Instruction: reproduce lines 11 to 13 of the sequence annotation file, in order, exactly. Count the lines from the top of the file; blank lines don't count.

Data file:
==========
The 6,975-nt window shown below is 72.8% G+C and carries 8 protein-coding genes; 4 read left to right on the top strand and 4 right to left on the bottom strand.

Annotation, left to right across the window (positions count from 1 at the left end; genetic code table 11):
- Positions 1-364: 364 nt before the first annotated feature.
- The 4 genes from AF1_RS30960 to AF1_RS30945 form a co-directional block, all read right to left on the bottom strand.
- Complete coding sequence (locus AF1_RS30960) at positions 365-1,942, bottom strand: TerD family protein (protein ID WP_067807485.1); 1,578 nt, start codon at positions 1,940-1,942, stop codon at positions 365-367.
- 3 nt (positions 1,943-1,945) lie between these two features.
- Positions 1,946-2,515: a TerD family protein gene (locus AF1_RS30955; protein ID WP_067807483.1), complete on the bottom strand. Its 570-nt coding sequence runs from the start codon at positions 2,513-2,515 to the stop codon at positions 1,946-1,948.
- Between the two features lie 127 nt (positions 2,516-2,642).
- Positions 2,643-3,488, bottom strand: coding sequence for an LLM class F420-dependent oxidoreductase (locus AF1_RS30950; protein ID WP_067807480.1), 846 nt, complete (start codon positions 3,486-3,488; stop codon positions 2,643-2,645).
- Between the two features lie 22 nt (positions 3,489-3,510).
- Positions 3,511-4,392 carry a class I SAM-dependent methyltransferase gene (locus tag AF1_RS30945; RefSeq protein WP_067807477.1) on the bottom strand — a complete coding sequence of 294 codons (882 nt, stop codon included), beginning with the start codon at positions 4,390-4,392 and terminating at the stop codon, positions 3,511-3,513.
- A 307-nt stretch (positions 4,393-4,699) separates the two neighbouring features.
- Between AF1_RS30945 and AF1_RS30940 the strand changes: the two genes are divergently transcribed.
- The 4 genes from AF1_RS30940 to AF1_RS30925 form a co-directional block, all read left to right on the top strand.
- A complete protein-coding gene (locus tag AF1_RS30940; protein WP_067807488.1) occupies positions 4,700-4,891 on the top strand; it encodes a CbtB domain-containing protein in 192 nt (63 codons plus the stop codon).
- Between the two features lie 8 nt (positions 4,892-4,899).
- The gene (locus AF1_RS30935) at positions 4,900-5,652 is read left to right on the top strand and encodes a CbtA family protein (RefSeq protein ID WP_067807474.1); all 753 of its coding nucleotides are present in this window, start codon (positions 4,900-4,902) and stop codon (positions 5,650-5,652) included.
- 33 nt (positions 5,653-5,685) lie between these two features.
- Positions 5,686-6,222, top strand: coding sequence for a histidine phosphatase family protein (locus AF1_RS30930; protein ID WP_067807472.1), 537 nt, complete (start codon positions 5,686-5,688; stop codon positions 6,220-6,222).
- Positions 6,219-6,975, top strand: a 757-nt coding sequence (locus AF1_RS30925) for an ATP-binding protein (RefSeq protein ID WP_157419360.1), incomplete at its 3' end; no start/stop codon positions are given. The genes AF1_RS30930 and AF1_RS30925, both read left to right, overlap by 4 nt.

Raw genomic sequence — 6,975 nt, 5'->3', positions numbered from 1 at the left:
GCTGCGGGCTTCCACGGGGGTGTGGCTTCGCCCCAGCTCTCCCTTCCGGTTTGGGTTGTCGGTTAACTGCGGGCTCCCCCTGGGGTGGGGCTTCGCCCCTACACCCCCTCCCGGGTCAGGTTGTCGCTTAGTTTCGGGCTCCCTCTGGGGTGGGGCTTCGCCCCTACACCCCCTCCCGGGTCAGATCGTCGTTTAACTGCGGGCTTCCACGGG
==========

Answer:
- Positions 3,511-4,392 carry a class I SAM-dependent methyltransferase gene (locus tag AF1_RS30945; RefSeq protein WP_067807477.1) on the bottom strand — a complete coding sequence of 294 codons (882 nt, stop codon included), beginning with the start codon at positions 4,390-4,392 and terminating at the stop codon, positions 3,511-3,513.
- A 307-nt stretch (positions 4,393-4,699) separates the two neighbouring features.
- Between AF1_RS30945 and AF1_RS30940 the strand changes: the two genes are divergently transcribed.